All Kinds of News for February 06, 2019
Dr. John Santa, one of four founders of Montana Academy, received the first ever Legacy Award given by the National Association of Therapeutic Schools and Programs (NATSAP) at their annual conference in San Antonio, Texas on Thursday, January 31, 2019. This award marks Dr. Santa's lifetime achievement and his lasting commitment, dedication and contribution to the creation and evolution of this field, and NATSAP itself.
Montana Academy, twenty-two years later, is the remaining program of the original six therapeutic programs that collaborated to form a professional organization that worked to legitimize and develop the industry of adolescent care. Dr. Santa, who served as NATSAP's president, was instrumental in the development of research tools and data collection that would eventually set standards for best practices and would, ideally, attract and guide other programs, schools and professionals.Today, NATSAP is comprised of 187 members and of those, there are 47 research designated programs engaged in the evaluation of effective programming and advocacy.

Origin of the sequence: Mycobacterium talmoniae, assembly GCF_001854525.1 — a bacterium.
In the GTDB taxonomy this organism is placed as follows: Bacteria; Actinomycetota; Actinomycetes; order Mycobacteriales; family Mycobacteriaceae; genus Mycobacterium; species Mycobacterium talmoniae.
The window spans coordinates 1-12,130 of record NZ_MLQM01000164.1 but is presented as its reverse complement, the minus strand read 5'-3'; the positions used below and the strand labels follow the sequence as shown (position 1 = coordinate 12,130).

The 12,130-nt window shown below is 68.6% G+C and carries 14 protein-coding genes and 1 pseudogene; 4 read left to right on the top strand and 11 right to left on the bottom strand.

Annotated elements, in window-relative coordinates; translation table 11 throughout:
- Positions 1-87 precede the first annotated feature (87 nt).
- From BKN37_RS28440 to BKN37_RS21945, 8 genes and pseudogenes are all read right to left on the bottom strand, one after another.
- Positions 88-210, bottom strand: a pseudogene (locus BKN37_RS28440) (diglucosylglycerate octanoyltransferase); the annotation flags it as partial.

Dr. Santa is still involved in the day to day routine at Montana Academy and is currently serving as the interim Clinical Director, providing oversight in case conceptualization and treatment planning. Dr. Santa also serves on the editorial board for the Journal of Therapeutic Schools and Programs, a publication committed to following trends, presenting research studies and carrying forward evidence-based practices and topics related to residential and wilderness treatment of teens and young adults.
About Montana Academy
Founded in 1997, Montana Academy is a coed, accredited, privately-owned therapeutic boarding school located in Northwest Montana. Unique in the nation, Montana Academy provides students a robust combination of clinical sophistication, an effective therapeutic program and a challenging prep school all situated on a 500 acre Montana ranch. Instead of limiting treatment to symptom relief (pills or brief therapies), Montana Academy pursues a two-step diagnosis and dual treatment; (a) to identify and then to remove insofar as possible, the obstacles to psychological development; and (b) to prod students to achieve new psychological milestones and so to restore the momentum of normal adolescent maturation.